Dave Debeau [00:06:10] Plus it's hard to hang out in the Himalayas if you're busy managing.
Jean Phillipe Claude [00:06:15] Yes. As well. So you buy you buy liberty because that's a funny story, because when I move from my fourplex, I bought a duplex just outside of Montreal and I kept my fourplex and I had to do the management because the cash was so low. You can't afford a management company. And I remember like the famous toilet call when I was actually having supper with my family and I had to go there, stop eating, going there, change the toilet. I said, no, that's not going to be I'm going to work my life. This is not going to be how I live my life, actually.
Dave Debeau [00:06:47] Yeah, no, that makes a lot of sense. So you don't believe you. You've done most you've done all of your your acquisitions in and around Montreal. You've got the club going. You've got thousands of people that are part of your of your club, which is amazing. So congratulations for that. What do you think are the bigger differences between investing in Quebec versus the rest of Canada?
Jean Phillipe Claude [00:07:14] Well, most of molted families are located in Quebec, so I love multi families because, I mean, you buy one building and you get 20 units to optimize that, say, if you take a 20 unit building, so you've got 20 units to optimize instead of buying duplex and triplex where you need to buy, need to go to Notari, need to go financing for a 20 unit. You just do it once. So basically, I love it from that standpoint. There's that also in Quebec, people are renting more there, less property owners. So there's a lot of apartments in Quebec. And to be honest, right now, Quebec is such a nice place. Montreal actually is such a nice place to invest because there is a vacancy actually is lower than two percent. So there's a crisis on units availability. So so you can do anything and squeeze those rents. Really high interest rates also are quite low. So back to Montreal, like everything is is going very well. And actually it's the first time I just read that in the paper today. It's the first time that in Quebec the that's the French word, the babydaddy, the gross to say it in English. But, you know, the growth of the growth percentage has been going up since eight months in a row, has not been seen since eight years now. And the rest of Canada is quite low. It's I think it's one point six and Quebec is going at three point six percent growth when you're talking about. Yes, exactly. I was searching for the time, though. So basically Quebec is just going very good. There's the market is the price is actually lower than Canada. So all the rents are lower. So we're actually pacing up back to the normal value because that was the language barrier at the at the beginning. So actually, investors were not coming. And yeah, everything goes really well. That's a very, very good market right now in Montreal.
Dave Debeau [00:09:05] Yeah, I've definitely heard that. That's no, don't I know that in other parts of the country, Ontario, British Columbia definitely come to mind. There are a lot of landlords. Are frustrated because it seems like the rules and regulations are so far in favor of tenants versus property owners, you have any similar issues in Quebec?
Jean Phillipe Claude [00:09:32] Yes, it's this thing, OK? It's the same. But again, you know, what's what's what's the good point out of it? So the market's so hot that you can negotiate with tenants. It's not unusual right now for a property owner to pay tenants three thousand five thousand dollars so they can actually leave your premises and rent that. So I just have an example to my last building I bought. And this is what I teach in class. Also right now, they pay nine hundred and fifty dollars for a four and a half and actually. They quit and I do nothing to the apartment I rented. Twelve hundred, so that's a two hundred and fifty dollars upside times, 12, 12 months times. Right now I'm unsure. It's it's it's around twenty two to twenty five times the net income. So the net income multiplier is about that. So actually that's an increase in price of sixty thousand dollars. That's sixty thousand dollars. And had value just for just a single tenant leaving. So even if you give him ten thousand dollars to leave,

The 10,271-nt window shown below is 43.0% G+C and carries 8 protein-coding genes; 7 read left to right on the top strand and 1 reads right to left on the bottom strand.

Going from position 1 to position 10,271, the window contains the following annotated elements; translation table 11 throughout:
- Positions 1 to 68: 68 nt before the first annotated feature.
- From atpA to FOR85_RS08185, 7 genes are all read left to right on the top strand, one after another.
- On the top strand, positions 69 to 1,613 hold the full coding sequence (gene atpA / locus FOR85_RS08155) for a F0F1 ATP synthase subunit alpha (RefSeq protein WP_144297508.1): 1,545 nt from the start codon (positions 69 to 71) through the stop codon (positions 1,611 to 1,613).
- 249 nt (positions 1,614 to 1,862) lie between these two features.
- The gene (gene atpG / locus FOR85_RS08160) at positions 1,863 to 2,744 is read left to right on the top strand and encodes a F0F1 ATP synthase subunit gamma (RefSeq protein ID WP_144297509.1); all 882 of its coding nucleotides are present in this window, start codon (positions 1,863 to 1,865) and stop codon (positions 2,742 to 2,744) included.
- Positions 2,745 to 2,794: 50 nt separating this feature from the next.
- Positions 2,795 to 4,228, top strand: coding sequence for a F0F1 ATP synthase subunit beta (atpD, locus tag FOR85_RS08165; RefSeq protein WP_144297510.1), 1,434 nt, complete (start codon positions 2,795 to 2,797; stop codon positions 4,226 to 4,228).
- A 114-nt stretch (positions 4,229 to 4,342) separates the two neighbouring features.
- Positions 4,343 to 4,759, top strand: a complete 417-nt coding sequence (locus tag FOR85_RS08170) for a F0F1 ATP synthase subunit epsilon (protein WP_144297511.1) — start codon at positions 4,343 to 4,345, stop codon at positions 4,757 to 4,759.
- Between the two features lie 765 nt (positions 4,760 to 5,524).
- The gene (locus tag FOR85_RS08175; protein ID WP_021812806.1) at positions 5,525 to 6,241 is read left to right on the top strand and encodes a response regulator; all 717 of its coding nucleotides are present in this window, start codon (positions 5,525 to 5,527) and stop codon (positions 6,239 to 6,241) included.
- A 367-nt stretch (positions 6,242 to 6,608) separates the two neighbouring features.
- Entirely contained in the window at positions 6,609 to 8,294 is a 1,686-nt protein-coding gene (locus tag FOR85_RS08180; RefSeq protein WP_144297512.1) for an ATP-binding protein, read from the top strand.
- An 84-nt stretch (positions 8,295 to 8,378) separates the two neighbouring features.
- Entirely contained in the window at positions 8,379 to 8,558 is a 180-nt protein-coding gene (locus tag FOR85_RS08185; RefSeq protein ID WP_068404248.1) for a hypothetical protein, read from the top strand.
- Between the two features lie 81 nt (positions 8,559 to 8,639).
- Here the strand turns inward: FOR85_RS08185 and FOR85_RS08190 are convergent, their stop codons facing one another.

Dave Debeau [00:10:37] get the heck out.
Jean Phillipe Claude [00:10:38] Get the heck out. You just. So yes, the rules are pretty strict, pretty much the same as the other countries are. And actually in Quebec it's worse because there is no deposit when you do sign a lease. So that's non-existent. No, that does not. That's the worst place actually for these rules. But again,
Dave Debeau [00:10:57] that is supply and demand. So we were talking before we started recording that you were saying and I corroborated this, that you saw a stat that approximately 50 percent of all multifamily properties in the entire country of Canada are located in Quebec, which the rest of Canadians might sound mind boggling. But actually, it makes sense if you look at the population base, the stat that that I've seen a lot is that 80 percent of all multifamily properties are in the Windsor to Montreal corridor, which is the correct corridor. So that makes sense because that's where the vast majority of the population of Canada is. But the other reason it makes sense is you're telling me that almost is it over 50 percent or close to 50 percent of people in Quebec are renters versus homeowners? Is that correct?
Jean Phillipe Claude [00:11:45] So it's more that would make sense. Yeah, I don't have the stats, but that would make sense, definitely.
Dave Debeau [00:11:50] Very, very interesting. So I got a question for you. I know you've got a big club and going in Montreal. Do you see much in the way of people, investors from other provinces coming in and buying properties in Quebec? Is that started yet?
Jean Phillipe Claude [00:12:05] It does start. Actually, we have a Chinese real estate broker at our next event who talks about that. So we're actually seeing that because of the tax, the foreign tax that doesn't exist again in Montreal. So it brings foreign investor coming in and also the city again, Montreal is going up. And so it's a good time. But I don't see actually Canadian foreign investor being from another province. Yeah, I don't see no other Canadian coming to Quebec. It's very, very little. Very little. So they stay in Ontario and they don't they don't actually come in by moonshots. I'll tell them. Don't tell them